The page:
Welcome to Recruiter Q&A, where we pose employment-related questions to the experts and share their answers!
Today’s Question: The best hires happen when HR and department leaders are on the same page about what they’re looking for. What’s one strategy you have for how HR reps can better understand the hiring objectives of department leads?
These answers are provided by Young Entrepreneur Council (YEC), an invite-only organization composed of the world’s most successful young entrepreneurs. YEC members represent nearly every industry, generate billions of dollars in revenue each year, and have created tens of thousands of jobs.
1. Clearly Define and Understand Your Team Culture
A key aspect of intelligent hiring is developing a deep, instinctive understanding of the team culture prior to making hiring decisions. This involves frequently interacting with current team members and participating in team collaboration events as an observer. This knowledge enables HR to make accurate assessments about candidates, resulting in consistent successful hires over the long term.
— Sri Vanamali, GEX Management, Inc.
2. Get Everyone’s Input Up Front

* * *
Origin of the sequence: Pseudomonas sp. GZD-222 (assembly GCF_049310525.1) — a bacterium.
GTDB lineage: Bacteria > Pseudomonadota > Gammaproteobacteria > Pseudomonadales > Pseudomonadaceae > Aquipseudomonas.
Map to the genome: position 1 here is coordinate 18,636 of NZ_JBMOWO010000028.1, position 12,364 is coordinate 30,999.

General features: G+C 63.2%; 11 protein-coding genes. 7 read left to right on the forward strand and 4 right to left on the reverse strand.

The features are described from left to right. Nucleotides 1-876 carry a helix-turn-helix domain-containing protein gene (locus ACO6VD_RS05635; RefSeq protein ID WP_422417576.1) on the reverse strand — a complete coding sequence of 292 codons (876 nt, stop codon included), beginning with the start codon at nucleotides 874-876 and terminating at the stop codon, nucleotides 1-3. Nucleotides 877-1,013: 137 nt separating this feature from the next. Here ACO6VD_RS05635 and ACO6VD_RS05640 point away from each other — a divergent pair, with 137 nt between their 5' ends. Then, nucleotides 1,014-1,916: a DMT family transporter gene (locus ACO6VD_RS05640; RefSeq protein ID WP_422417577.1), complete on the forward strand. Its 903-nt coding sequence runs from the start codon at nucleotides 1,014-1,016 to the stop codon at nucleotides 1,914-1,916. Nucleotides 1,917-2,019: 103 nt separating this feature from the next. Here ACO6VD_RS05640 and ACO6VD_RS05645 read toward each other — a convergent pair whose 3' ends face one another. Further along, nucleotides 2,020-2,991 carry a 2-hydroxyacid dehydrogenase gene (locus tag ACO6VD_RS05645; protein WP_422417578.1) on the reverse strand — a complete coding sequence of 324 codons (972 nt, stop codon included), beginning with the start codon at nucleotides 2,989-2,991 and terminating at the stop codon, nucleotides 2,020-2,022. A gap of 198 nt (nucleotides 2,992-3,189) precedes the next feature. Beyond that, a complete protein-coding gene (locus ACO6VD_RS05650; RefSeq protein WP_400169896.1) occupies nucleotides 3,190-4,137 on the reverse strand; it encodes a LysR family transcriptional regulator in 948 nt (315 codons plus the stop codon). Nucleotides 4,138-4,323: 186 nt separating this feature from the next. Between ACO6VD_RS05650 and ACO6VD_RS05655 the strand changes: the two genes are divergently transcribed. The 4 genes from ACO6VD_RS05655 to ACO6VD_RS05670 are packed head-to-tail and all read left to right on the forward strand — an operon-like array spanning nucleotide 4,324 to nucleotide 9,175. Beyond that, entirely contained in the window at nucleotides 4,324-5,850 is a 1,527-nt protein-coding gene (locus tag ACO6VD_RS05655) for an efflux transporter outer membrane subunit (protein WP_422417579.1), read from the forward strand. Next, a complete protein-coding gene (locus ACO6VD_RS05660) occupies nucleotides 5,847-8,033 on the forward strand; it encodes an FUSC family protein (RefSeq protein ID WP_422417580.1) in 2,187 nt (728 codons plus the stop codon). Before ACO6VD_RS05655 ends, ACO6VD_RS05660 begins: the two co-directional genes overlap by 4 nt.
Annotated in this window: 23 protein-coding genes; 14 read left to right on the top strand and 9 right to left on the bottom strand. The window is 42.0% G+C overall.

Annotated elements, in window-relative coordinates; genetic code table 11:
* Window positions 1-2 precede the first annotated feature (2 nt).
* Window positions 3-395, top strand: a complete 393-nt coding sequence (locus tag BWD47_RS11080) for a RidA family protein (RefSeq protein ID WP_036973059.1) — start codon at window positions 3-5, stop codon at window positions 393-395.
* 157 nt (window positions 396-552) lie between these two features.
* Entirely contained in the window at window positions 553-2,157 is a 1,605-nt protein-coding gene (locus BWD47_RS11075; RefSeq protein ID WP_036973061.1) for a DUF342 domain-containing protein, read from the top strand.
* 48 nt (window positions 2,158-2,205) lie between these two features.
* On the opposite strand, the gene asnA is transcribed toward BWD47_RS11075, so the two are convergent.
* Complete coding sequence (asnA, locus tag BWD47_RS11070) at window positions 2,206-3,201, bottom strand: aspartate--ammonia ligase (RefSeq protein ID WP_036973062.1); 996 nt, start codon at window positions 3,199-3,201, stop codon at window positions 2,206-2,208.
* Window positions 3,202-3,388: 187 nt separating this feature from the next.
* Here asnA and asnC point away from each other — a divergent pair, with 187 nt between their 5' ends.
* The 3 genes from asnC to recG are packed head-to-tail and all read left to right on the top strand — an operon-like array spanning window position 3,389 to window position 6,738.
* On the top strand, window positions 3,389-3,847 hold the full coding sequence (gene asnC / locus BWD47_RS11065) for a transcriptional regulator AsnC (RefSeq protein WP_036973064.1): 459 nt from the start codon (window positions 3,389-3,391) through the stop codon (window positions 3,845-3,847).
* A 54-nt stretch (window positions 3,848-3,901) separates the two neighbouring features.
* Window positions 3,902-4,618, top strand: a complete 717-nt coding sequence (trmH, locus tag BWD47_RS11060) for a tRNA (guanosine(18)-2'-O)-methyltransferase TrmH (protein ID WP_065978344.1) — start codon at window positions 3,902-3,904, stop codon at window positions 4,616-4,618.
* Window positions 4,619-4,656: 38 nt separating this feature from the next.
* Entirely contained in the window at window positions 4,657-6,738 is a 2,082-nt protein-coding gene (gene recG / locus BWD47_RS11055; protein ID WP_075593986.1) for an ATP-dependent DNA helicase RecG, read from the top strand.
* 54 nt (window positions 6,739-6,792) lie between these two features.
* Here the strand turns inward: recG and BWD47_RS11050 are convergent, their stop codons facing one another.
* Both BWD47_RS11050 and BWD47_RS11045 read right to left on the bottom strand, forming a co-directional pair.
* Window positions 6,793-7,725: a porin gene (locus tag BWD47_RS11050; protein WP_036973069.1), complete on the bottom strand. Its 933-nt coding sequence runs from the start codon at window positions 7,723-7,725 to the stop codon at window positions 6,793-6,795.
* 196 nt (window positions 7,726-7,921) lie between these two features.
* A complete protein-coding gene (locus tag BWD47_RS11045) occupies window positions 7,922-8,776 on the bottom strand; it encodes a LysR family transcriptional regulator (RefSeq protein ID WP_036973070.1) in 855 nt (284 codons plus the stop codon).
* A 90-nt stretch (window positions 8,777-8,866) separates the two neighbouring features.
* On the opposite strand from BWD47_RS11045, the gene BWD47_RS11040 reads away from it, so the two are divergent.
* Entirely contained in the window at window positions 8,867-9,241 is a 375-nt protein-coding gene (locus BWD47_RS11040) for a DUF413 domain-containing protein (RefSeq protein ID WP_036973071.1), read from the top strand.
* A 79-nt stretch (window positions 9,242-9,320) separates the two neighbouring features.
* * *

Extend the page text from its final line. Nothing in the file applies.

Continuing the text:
When making a new hire, I always collaborate with the department heads to find out what qualities they are looking for in a team member. C-suite members may be looking for specialized traits that I may not be able to evaluate properly, so their input is essential in getting it right. As with all aspects of the business, clear communication and objectives are key.
— Justin Lefkovitch, Mirrored Media
3. Build a Company Skills Matrix
Build a comprehensive matrix of skills and traits the company looks for. Design the key interview questions around these traits, and mark candidates’ answers during the interview. Gather regularly during the first few weeks to ensure both recruiters and department leaders are on the same page. Once calibrated, the process can scale horizontally.
— Mario Peshev, DevriX
4. Prioritize Great Communication